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  • Rachel Faturoti

On Grief and Writing

Updated: Mar 24


Originally posted: https://mailchi.mp/cb621687503d/august-newsletter-8045548?e=6749e3a99d


“Grief is a swear word or haven’t they heard?”


This is a line from my MG contemporary fantasy novel, which focuses on a pre-teen’s experiences after the passing of her mum.

You may ask why I chose to sully your Monday morning with such heavy weather. Bear with me.


According to a national survey in 2004, approximately 3.5% of children and young people had experienced a death of a parent or sibling* – that’s roughly one child per classroom! Someone referred to this statistic last week and I was shocked. Grief affects all ages and stages of life. Over the last few months with the COVID-19 pandemic, many, from young to old, have been bereaved and this topic may hit closer to home.


While I was at university, I suffered a loss and writing was one thing that helped with my grief. I was in my second year of university and had to get my exams deferred. Upon passing (barely) and entering into my third year, I used my love of writing as an outlet. Instead of a standard dissertation, I chose to do creative one, which included a collection of free and fixed poems on bereavement and a reflective commentary. The collection was to be called, “Lost and Found”.


Now, I’m not asking you to whip out a whole poetry collection in the midst of grief. It may take some time to be able to speak about a loss, talk less write about it. But I wanted to share the benefits of writing whenever you are ready.


Writing can be therapeutic


Through my poetry collection, I was able to write down everything and anything I felt. Feelings are fine whatever they may be – whether it be anger, sadness or anything in between. There is something freeing about not having any constraints on what you write.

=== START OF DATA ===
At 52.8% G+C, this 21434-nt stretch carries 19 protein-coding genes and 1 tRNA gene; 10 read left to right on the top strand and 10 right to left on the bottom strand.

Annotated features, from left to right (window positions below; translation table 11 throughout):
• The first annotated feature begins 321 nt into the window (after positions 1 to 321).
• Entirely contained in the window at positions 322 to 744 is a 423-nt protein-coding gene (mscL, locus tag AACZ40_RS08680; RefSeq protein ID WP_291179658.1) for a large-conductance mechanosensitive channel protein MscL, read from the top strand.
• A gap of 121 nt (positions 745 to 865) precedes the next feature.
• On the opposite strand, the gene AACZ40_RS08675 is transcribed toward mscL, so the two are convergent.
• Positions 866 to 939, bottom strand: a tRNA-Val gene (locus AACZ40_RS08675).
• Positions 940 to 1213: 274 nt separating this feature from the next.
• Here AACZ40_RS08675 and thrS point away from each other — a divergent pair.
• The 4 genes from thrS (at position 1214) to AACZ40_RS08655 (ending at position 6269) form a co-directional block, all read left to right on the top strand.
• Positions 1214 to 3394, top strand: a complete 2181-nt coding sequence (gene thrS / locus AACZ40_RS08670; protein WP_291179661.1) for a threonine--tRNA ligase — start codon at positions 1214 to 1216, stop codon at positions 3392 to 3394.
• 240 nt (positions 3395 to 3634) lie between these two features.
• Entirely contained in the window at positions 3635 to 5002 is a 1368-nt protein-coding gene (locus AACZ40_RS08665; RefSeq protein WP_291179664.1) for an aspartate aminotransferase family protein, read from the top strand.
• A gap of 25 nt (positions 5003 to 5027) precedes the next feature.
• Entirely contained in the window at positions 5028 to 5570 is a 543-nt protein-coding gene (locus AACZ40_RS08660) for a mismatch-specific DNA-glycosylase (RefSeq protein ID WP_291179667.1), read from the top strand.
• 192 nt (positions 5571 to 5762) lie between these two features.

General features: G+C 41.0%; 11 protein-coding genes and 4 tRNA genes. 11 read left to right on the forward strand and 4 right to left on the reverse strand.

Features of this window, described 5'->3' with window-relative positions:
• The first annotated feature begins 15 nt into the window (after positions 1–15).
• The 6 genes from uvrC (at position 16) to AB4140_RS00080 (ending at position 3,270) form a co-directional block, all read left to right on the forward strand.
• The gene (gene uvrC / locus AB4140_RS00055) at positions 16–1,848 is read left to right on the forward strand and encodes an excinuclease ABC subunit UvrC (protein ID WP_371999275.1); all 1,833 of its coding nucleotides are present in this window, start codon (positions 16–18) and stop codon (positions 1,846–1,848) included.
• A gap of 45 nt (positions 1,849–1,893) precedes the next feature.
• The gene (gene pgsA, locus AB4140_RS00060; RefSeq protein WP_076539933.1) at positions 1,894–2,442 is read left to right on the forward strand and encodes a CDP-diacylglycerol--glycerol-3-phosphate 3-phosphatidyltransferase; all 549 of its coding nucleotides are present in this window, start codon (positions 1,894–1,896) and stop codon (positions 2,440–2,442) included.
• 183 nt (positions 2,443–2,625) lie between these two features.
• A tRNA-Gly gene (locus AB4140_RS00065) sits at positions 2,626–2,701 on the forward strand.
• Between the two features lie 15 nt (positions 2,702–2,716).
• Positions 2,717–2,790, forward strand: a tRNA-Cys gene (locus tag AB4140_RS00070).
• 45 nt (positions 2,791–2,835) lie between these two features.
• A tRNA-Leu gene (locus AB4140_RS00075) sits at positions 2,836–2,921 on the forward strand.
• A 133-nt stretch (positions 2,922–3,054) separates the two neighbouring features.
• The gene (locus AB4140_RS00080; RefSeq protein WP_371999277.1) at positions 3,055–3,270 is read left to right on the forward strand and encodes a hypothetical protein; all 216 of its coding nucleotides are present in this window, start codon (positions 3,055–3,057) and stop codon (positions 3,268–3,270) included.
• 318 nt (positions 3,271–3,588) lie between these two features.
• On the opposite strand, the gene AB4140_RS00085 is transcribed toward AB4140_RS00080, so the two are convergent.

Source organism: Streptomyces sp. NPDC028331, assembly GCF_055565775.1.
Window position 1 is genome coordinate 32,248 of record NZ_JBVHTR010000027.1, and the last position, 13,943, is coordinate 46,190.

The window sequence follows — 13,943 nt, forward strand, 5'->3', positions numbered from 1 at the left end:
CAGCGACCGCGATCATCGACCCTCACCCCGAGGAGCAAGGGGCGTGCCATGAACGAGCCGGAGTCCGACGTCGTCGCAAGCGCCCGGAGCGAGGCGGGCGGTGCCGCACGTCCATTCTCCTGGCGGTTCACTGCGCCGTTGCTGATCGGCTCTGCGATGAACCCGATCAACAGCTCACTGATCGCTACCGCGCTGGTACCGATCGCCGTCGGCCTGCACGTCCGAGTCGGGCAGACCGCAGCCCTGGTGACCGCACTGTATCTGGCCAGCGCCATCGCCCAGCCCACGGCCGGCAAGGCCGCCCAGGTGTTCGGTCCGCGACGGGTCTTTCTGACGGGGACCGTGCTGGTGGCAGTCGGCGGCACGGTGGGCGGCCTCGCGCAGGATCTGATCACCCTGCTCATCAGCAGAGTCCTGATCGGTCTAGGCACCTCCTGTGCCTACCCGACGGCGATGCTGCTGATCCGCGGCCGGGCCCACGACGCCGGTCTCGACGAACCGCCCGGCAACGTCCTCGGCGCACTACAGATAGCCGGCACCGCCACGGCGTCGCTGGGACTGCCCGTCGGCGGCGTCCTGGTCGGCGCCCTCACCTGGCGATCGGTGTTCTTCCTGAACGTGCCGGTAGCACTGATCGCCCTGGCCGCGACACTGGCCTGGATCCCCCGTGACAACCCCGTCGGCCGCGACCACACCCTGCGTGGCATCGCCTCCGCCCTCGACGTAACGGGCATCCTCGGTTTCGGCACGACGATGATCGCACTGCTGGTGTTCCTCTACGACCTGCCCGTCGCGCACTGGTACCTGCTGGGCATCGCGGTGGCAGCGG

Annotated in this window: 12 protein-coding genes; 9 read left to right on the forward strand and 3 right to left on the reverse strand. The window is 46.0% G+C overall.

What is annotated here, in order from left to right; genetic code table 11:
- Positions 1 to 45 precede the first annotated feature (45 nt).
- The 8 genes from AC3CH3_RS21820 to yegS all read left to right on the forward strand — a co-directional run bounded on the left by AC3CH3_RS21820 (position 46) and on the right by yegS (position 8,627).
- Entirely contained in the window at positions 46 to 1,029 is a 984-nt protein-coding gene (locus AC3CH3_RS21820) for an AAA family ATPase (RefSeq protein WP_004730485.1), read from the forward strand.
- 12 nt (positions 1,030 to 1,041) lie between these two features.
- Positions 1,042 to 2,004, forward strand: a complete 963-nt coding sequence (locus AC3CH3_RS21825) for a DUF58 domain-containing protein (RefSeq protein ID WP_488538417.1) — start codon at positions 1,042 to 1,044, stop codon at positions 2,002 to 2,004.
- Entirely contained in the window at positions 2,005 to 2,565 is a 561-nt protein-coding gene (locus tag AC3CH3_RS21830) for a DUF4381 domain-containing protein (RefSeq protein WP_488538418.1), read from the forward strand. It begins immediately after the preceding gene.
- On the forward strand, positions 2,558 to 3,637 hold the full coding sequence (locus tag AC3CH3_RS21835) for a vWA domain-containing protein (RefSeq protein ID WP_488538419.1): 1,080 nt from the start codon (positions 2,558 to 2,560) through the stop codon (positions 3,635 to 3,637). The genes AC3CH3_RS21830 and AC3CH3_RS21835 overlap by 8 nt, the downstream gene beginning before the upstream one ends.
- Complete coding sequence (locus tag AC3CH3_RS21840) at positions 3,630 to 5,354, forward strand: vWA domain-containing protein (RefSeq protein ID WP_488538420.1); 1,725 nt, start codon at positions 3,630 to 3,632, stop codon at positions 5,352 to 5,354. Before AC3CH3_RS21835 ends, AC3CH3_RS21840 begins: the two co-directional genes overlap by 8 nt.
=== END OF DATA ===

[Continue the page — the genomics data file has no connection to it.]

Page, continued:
Better out than in


You have probably heard this phrase many times. However, it is applicable to grief and writing. Keeping all those complicated thoughts and feelings trapped inside can make it harder.


Moving forward


Moving forward is probably the hardest part. Writing can help you take a step into your new and sometimes unrecognisable future. You may be scared you’ll forget your lost loved one by moving on, but you never do.


It doesn’t have to be poetry; that’s just what worked for me. You might find relief in writing letters, memoirs, novels or just freeform reflections on your feelings. If you’re going through any form of grief, whether it be the loss of a parent, sibling, family member, child or a friend – one day you’ll be able to breathe slightly easier. Writing doesn’t bring them back but it does bring their life to the page. It’s a place where they’ll live on for you and where you can process your loss.



Reference

Fauth, B., Thompson, M. and Penny, A., 2009. Associations Between Childhood Bereavement And Children’s Background, Experiences And Outcomes: Secondary Analysis Of The 2004 Mental Health Of Children And Young People In Great Britain Data. [ebook] London: National Children’s Bureau, p.15. Available at: http://lx.iriss.org.uk [Accessed 2 November 2020].






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